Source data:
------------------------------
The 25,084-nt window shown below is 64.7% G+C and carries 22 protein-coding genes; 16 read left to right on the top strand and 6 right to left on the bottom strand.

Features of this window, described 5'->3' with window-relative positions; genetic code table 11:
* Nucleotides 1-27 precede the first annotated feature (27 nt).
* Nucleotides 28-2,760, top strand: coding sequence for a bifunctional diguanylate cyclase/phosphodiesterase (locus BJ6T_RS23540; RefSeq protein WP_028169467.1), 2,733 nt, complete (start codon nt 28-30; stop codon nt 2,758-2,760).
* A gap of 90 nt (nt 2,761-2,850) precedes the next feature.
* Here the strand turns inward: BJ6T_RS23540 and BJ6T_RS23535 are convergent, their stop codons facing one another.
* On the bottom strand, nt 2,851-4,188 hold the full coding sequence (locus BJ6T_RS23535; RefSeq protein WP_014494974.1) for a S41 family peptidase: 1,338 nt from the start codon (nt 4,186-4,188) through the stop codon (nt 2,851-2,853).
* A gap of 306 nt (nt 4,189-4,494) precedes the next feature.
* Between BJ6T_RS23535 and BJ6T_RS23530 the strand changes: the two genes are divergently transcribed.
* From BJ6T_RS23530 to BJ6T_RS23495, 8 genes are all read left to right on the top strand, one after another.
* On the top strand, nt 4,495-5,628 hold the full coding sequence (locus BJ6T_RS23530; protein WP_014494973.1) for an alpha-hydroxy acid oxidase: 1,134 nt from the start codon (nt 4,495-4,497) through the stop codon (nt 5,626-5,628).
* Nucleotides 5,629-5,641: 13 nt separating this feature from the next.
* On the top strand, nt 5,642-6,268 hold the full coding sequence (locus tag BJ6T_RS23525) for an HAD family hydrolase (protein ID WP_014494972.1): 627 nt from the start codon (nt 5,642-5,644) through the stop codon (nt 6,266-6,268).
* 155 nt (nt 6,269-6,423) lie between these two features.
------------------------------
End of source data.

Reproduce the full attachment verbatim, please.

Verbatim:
The 25,084-nt window shown below is 64.7% G+C and carries 22 protein-coding genes; 16 read left to right on the top strand and 6 right to left on the bottom strand.

Features of this window, described 5'->3' with window-relative positions; genetic code table 11:
* Nucleotides 1-27 precede the first annotated feature (27 nt).
* Nucleotides 28-2,760, top strand: coding sequence for a bifunctional diguanylate cyclase/phosphodiesterase (locus BJ6T_RS23540; RefSeq protein WP_028169467.1), 2,733 nt, complete (start codon nt 28-30; stop codon nt 2,758-2,760).
* A gap of 90 nt (nt 2,761-2,850) precedes the next feature.
* Here the strand turns inward: BJ6T_RS23540 and BJ6T_RS23535 are convergent, their stop codons facing one another.
* On the bottom strand, nt 2,851-4,188 hold the full coding sequence (locus BJ6T_RS23535; RefSeq protein WP_014494974.1) for a S41 family peptidase: 1,338 nt from the start codon (nt 4,186-4,188) through the stop codon (nt 2,851-2,853).
* A gap of 306 nt (nt 4,189-4,494) precedes the next feature.
* Between BJ6T_RS23535 and BJ6T_RS23530 the strand changes: the two genes are divergently transcribed.
* From BJ6T_RS23530 to BJ6T_RS23495, 8 genes are all read left to right on the top strand, one after another.
* On the top strand, nt 4,495-5,628 hold the full coding sequence (locus BJ6T_RS23530; protein WP_014494973.1) for an alpha-hydroxy acid oxidase: 1,134 nt from the start codon (nt 4,495-4,497) through the stop codon (nt 5,626-5,628).
* Nucleotides 5,629-5,641: 13 nt separating this feature from the next.
* On the top strand, nt 5,642-6,268 hold the full coding sequence (locus tag BJ6T_RS23525) for an HAD family hydrolase (protein ID WP_014494972.1): 627 nt from the start codon (nt 5,642-5,644) through the stop codon (nt 6,266-6,268).
* 155 nt (nt 6,269-6,423) lie between these two features.